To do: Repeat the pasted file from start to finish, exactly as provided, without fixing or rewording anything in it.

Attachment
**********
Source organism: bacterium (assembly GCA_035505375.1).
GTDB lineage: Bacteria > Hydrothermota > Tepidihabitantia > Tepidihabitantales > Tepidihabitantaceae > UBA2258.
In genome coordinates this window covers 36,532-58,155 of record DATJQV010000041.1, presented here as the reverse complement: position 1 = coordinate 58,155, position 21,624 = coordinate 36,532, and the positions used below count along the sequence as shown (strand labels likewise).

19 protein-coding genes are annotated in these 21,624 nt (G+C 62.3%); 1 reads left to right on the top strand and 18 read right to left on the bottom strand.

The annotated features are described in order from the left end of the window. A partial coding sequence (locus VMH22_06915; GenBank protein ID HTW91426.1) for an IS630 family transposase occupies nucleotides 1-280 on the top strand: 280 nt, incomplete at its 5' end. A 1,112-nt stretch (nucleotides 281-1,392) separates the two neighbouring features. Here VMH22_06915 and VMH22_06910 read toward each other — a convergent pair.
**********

Source organism: bacterium (assembly GCA_035505375.1).
GTDB lineage: Bacteria > Hydrothermota > Tepidihabitantia > Tepidihabitantales > Tepidihabitantaceae > UBA2258.
In genome coordinates this window covers 36,532-58,155 of record DATJQV010000041.1, presented here as the reverse complement: position 1 = coordinate 58,155, position 21,624 = coordinate 36,532, and the positions used below count along the sequence as shown (strand labels likewise).

19 protein-coding genes are annotated in these 21,624 nt (G+C 62.3%); 1 reads left to right on the top strand and 18 read right to left on the bottom strand.

The annotated features are described in order from the left end of the window. A partial coding sequence (locus VMH22_06915; GenBank protein ID HTW91426.1) for an IS630 family transposase occupies nucleotides 1-280 on the top strand: 280 nt, incomplete at its 5' end. A 1,112-nt stretch (nucleotides 281-1,392) separates the two neighbouring features. Here VMH22_06915 and VMH22_06910 read toward each other — a convergent pair.